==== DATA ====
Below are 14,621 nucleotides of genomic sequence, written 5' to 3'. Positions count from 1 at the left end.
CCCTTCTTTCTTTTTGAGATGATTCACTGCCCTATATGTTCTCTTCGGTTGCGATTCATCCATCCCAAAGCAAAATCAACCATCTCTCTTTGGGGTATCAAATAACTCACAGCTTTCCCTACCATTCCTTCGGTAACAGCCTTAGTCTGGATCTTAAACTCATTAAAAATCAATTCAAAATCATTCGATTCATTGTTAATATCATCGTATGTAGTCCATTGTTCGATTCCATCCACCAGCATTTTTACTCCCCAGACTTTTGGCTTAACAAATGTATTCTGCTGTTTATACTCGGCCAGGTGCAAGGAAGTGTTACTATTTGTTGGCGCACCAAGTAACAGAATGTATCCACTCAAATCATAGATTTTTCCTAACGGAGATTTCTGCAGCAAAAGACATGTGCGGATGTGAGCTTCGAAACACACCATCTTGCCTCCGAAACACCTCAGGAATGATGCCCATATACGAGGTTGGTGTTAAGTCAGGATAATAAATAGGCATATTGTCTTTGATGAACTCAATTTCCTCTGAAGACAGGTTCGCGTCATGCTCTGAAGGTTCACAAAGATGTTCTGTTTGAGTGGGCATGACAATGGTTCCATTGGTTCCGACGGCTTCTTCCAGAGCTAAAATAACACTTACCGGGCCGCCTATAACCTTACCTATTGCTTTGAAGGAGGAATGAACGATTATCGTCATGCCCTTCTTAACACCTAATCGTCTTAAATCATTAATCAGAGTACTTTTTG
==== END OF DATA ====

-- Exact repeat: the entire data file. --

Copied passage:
Below are 14,621 nucleotides of genomic sequence, written 5' to 3'. Positions count from 1 at the left end.
CCCTTCTTTCTTTTTGAGATGATTCACTGCCCTATATGTTCTCTTCGGTTGCGATTCATCCATCCCAAAGCAAAATCAACCATCTCTCTTTGGGGTATCAAATAACTCACAGCTTTCCCTACCATTCCTTCGGTAACAGCCTTAGTCTGGATCTTAAACTCATTAAAAATCAATTCAAAATCATTCGATTCATTGTTAATATCATCGTATGTAGTCCATTGTTCGATTCCATCCACCAGCATTTTTACTCCCCAGACTTTTGGCTTAACAAATGTATTCTGCTGTTTATACTCGGCCAGGTGCAAGGAAGTGTTACTATTTGTTGGCGCACCAAGTAACAGAATGTATCCACTCAAATCATAGATTTTTCCTAACGGAGATTTCTGCAGCAAAAGACATGTGCGGATGTGAGCTTCGAAACACACCATCTTGCCTCCGAAACACCTCAGGAATGATGCCCATATACGAGGTTGGTGTTAAGTCAGGATAATAAATAGGCATATTGTCTTTGATGAACTCAATTTCCTCTGAAGACAGGTTCGCGTCATGCTCTGAAGGTTCACAAAGATGTTCTGTTTGAGTGGGCATGACAATGGTTCCATTGGTTCCGACGGCTTCTTCCAGAGCTAAAATAACACTTACCGGGCCGCCTATAACCTTACCTATTGCTTTGAAGGAGGAATGAACGATTATCGTCATGCCCTTCTTAACACCTAATCGTCTTAAATCATTAATCAGAGTACTTTTTG